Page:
Visions and Re-Visions: (Re)constructing Science Fiction by Robert M. Philmus

Liverpool University Press, 2005, £50
reviewed in Interzone 203, April 2006
 

The parentheses in the subtitle give the game away. This is a trick that postmodern critics have developed to suggest multiple readings of what is being discussed. It is a valid tool, but one that Philmus abuses; there are pages here where there seem to be nearly as many parentheses as there are words, and some uses – the repeated formulation ‘a(nother)’, for example, where decisive use of ‘a’ or ‘another’ would not send the argument in noticeably different directions – seem at best petty.

The trouble is that Philmus seems to be using excessive postmodern techniques to advance an argument that is positively medieval. The scholastics of the middle ages saw perfection in a golden age of antiquity, and believed that all a new writer could do would produce a pale copy at best. Philmus appears to have a similarly monolithic view of science fiction. The title, from T.S. Eliot, (and the pun is another over-familiar postmodern technique) promises visions and revisions, but the book has little room for vision. We come away believing that all science fiction is echoes or reaction against something that has gone before (he talks variously of pretext and pre-text). Every science fiction writer begins their career by responding to his or her predecessors, then spends the rest of their career effectively rewriting their first books.

To an extent, this is trivial. The idea that science fiction is an ongoing conversation has been common currency to my knowledge since the 1970s at least. To the extent that it is non trivial, that science fiction is defined by and best understood by re-visioning, I remain unconvinced. By focussing solely on the notion of science fiction as ‘re-vision’ one loses sight of all the other things it might be, as literature, as satire, as thought experiment, whatever. Science fiction is many, not one, and our view of the literature needs to accommodate its varieties at least as much as its similarities.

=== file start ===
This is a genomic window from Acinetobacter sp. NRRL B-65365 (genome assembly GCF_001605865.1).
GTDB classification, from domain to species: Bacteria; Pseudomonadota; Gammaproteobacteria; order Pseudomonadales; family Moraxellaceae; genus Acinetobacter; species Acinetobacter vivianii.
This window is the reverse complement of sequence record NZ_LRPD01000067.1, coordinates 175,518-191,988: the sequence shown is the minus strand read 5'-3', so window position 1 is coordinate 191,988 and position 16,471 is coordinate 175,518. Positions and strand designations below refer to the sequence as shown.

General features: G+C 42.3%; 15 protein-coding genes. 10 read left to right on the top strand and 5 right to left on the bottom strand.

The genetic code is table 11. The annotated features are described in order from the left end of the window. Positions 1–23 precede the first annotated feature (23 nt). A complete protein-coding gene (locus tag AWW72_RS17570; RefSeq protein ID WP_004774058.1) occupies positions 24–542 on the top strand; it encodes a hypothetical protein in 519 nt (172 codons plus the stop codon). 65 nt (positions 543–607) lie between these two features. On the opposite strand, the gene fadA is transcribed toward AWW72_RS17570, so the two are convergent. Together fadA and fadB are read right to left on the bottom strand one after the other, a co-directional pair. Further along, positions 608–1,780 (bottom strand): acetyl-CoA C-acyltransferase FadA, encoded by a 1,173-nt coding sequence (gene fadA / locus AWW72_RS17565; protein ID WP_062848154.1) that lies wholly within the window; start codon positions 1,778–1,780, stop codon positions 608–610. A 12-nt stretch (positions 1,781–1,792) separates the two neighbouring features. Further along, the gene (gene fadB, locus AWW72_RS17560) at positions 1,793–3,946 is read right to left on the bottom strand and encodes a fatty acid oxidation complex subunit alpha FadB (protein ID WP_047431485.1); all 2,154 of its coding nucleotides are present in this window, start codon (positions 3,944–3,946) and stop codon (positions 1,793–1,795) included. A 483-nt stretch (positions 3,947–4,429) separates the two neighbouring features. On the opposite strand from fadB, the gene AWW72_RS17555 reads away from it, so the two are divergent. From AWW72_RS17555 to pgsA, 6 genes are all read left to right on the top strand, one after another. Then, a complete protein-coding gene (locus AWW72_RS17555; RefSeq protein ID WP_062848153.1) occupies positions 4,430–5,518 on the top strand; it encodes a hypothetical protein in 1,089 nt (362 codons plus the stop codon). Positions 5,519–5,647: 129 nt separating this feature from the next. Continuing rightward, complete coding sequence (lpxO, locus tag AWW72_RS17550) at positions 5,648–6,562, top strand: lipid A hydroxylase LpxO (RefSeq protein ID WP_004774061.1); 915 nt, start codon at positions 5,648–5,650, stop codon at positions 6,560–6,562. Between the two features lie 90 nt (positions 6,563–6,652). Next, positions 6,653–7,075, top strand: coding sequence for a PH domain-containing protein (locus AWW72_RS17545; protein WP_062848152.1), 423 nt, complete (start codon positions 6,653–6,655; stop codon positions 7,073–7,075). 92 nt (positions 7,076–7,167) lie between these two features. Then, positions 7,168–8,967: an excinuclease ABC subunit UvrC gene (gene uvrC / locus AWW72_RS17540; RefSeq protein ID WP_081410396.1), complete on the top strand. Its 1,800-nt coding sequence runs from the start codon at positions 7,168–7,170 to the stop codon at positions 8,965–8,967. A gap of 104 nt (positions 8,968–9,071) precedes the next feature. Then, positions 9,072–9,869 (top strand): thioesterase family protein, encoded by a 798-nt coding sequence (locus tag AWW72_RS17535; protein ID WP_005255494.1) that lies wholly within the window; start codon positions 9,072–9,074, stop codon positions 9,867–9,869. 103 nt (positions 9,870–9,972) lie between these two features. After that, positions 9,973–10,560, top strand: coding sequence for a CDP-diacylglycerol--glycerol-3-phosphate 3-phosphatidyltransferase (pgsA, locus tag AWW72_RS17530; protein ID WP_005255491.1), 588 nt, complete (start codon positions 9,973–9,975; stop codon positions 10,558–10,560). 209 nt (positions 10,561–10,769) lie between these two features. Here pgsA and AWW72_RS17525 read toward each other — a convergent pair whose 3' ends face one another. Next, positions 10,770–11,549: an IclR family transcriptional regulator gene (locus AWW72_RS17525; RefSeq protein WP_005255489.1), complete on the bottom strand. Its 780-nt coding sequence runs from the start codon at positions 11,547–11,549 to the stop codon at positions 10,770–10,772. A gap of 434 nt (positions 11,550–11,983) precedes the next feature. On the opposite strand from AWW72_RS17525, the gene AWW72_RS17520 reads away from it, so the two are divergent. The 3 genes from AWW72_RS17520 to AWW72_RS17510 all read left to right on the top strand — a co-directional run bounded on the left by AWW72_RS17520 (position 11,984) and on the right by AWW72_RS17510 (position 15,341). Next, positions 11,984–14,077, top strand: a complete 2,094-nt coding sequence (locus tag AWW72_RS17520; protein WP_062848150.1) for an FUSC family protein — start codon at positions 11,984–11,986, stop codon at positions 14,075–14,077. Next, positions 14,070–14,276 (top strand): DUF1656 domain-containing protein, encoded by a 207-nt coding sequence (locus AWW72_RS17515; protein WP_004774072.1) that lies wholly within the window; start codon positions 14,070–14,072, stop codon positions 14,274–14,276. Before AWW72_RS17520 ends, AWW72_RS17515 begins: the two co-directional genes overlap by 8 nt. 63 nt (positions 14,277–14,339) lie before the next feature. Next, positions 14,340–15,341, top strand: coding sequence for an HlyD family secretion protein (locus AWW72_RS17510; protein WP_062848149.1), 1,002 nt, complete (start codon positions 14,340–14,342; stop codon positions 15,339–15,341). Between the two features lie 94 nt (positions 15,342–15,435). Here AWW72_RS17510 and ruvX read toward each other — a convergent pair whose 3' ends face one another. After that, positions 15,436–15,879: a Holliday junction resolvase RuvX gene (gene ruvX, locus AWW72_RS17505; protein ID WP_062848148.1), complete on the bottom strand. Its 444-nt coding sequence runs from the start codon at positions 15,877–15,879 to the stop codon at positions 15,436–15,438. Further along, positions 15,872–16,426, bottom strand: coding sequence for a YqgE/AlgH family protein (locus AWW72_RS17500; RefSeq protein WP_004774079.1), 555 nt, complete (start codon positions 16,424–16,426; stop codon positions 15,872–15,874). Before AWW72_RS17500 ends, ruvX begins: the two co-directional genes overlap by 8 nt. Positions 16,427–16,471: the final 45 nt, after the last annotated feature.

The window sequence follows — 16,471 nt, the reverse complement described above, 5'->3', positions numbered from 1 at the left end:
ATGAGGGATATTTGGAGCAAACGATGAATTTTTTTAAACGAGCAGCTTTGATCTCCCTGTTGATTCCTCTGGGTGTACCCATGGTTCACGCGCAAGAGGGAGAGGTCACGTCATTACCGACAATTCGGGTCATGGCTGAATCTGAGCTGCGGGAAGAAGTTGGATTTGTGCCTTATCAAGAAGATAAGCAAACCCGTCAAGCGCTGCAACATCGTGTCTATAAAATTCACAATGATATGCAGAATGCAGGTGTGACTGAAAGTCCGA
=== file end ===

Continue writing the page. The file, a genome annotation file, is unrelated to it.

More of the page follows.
But I could be wrong. I use ‘seems’ a lot in this review because this book (actually a collection of essays published between 1972 and 1998, but extensively rewritten to form one argument) is not written for clarity. It is not the extensive use of technical language, anyone familiar with academic criticism will be able to make their way slowly through this; but a fondness for words like ‘vehiculate’ when far plainer alternatives are readily available and generally preferable has an obscuring effect. (And if academic nicety rather than pretentiousness dictates that a passing reference to War and Peace should be to its Russian title (though not in Cyrillic), why does a similar nicety not give Tristram Shandy its proper title: The Life and Opinions of Tristram Shandy, Gentleman?) Nor does the structure of the book help: a sequence of chapters that takes us from Wells to Lem, Capek, Stapledon, Lewis, Vonnegut, Borges, Calvino, Le Guin and Dick follows no readily apparent pattern, not even chronological. And reserving his theoretical position for the Afterword rather than laying it out at the beginning does little to clarify things either.